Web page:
residential customers who had their utility service shut off for non-payment of bills. The high utility costs in New York are driven by elevated delivery charges that are largely made up of taxes and surcharges. This nexus is even clearer when measured against the fact that wholesale energy commodity prices in New York reached their lowest level in recent history in 2012. All of this argues for a policy change that preserves our commitment to building clean, renewable energy capacity in New York, while taking actions to ensure greater efficiency in each program, so that any impacts on ratepayer s can be mitigated and controlled.
This is a new bill
This act shall take effect immediately.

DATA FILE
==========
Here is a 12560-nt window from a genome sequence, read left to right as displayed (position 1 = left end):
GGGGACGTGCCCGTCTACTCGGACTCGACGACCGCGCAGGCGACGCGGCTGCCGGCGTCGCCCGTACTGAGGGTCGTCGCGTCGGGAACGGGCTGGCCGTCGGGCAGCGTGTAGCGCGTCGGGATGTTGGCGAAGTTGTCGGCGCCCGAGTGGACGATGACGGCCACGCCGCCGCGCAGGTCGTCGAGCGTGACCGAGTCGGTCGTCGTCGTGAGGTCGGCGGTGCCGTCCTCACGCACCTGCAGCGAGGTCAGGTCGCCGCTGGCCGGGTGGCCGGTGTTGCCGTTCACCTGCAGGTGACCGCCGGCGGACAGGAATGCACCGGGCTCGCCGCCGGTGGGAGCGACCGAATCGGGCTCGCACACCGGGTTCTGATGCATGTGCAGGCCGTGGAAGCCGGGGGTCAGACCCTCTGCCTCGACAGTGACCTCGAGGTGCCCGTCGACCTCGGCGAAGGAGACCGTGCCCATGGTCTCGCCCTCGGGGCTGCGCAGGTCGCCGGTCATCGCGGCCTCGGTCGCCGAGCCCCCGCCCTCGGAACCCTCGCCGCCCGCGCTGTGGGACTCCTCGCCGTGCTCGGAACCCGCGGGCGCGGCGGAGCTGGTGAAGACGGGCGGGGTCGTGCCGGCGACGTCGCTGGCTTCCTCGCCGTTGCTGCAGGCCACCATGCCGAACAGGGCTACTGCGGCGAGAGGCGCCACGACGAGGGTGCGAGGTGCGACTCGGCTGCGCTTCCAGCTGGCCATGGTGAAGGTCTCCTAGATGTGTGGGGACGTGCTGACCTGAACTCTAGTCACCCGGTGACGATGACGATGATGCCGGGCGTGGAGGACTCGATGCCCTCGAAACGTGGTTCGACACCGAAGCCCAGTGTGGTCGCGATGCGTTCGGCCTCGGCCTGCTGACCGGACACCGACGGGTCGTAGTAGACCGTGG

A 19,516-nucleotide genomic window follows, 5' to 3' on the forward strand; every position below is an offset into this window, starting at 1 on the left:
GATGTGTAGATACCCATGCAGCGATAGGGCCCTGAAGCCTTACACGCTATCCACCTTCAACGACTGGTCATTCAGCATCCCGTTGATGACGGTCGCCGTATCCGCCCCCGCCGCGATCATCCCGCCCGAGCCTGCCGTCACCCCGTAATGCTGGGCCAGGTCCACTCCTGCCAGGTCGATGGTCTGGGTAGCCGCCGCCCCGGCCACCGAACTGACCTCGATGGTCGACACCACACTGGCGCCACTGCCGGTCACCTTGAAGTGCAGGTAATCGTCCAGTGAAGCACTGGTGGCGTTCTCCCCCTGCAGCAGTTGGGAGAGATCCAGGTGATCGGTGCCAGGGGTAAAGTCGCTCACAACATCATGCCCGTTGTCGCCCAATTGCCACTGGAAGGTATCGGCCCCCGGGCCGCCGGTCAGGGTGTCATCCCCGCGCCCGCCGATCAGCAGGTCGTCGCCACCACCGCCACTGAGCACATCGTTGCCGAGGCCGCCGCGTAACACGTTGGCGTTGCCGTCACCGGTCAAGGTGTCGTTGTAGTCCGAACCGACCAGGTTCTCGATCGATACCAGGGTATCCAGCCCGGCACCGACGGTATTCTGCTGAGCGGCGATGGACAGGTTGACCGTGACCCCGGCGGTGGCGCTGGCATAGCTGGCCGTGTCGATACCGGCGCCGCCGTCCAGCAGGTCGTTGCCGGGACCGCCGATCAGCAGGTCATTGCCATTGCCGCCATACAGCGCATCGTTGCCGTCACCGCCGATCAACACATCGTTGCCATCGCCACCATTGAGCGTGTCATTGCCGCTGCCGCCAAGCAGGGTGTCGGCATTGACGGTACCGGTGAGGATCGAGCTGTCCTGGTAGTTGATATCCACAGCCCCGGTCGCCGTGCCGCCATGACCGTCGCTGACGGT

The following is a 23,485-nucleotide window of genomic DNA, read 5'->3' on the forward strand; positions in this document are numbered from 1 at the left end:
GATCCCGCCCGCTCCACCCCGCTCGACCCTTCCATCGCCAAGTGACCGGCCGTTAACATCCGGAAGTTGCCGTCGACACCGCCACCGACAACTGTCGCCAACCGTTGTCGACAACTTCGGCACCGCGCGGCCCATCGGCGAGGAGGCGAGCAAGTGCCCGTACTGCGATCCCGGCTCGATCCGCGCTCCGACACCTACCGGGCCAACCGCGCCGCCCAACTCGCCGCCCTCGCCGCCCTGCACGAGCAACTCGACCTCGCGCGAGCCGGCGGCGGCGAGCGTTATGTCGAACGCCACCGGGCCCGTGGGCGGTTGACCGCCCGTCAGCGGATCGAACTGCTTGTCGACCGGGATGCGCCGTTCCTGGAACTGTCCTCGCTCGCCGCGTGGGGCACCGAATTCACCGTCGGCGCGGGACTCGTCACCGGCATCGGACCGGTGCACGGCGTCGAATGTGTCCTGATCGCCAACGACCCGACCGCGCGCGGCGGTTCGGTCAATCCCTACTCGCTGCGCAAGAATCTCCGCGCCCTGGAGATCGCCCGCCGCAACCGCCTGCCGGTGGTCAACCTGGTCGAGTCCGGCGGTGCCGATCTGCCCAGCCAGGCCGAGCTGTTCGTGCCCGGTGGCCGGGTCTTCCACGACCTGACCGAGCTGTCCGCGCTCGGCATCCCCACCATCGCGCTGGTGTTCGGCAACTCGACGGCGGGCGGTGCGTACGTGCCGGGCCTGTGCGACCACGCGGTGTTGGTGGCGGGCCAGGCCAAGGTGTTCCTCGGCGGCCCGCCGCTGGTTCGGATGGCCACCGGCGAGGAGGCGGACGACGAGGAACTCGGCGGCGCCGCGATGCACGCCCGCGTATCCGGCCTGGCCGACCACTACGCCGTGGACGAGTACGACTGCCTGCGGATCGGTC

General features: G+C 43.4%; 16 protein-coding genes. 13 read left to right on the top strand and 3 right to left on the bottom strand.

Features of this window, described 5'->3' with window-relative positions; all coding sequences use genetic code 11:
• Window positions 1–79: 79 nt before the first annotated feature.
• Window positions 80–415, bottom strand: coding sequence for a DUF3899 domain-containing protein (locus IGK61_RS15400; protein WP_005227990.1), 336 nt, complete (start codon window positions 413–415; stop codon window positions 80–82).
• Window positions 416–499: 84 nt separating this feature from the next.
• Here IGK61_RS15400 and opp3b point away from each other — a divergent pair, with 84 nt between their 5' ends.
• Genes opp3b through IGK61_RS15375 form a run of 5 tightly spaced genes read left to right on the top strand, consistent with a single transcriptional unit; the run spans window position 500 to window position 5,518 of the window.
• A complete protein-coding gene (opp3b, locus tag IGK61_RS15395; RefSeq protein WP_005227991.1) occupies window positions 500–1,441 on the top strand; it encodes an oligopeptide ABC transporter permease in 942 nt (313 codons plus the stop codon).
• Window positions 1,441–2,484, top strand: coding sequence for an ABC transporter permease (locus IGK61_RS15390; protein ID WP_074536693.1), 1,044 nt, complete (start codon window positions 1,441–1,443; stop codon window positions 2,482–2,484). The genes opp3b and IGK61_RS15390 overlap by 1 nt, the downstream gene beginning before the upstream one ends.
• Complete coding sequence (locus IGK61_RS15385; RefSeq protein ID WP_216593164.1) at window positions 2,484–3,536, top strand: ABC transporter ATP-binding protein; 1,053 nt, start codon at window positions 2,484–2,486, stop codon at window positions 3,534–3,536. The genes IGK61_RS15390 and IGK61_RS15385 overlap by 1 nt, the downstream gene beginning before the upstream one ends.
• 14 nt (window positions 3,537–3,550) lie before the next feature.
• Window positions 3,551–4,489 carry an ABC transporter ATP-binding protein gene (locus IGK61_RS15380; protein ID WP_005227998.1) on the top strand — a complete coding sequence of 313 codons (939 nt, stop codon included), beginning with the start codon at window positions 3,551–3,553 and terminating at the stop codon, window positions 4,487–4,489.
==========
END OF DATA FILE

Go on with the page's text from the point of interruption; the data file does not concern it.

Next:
STATE OF NEW YORK ________________________________________________________________________ 5484--A 2013-2014 Regular Sessions IN SENATE May 16, 2013 ___________Introduced by Sens. MAZIARZ, SEWARD, SAMPSON -- read twice and ordered printed, and when printed to be committed to the Committee on Energy and Telecommunications -- committee discharged, bill amended, ordered reprinted as amended and recommitted to said committee AN ACT to amend the public service law, in relation to limiting increases in the amount of the surcharge of the system benefit charge or the surcharge for the renewable portfolio standard THE PEOPLE OF THE STATE OF NEW YORK, REPRESENTED IN SENATE AND ASSEM- BLY, DO ENACT AS FOLLOWS: Section 1. This act shall be known and may be cited as the "Energy assessment cap and consumer cost relief act of 2014". S 2. The public service law is amended by adding a new section 18 to read as follows: S 18. LIMIT ON SURCHARGE INCREASES. NOTWITHSTANDING ANY LAW, RULE, REGULATION OR ORDER TO THE CONTRARY, THE COMMISSION SHALL NOT INCREASE THE AMOUNT OF THE SURCHARGE OF THE SYSTEM BENEFIT CHARGE OR THE SURCHARGE FOR THE RENEWABLE PORTFOLIO STANDARD OR THE SURCHARGE FOR THE ENERGY EFFICIENCY PORTFOLIO STANDARD AS ESTABLISHED BY ORDER OF THE COMMISSION FOR ANY YEAR IN EXCESS OF THE TOTAL AMOUNT COLLECTED IN TWO THOUSAND FOURTEEN FOR EACH SURCHARGE. S 3. Moratorium on new energy taxes and fees. Notwithstanding any law, rule, regulation or order to the contrary, the public service commission shall not establish any new surcharge assessment, tax or fee on energy consumers, excepting those fees which may arise from an electric gener- ating facility that provides notice of closure to such commission and a reliability need is identified by the bulk system operator. S 4. This act shall take effect immediately.EXPLANATION--Matter in ITALICS (underscored) is new; matter in brackets [ ] is old law to be omitted. LBD10908-02-3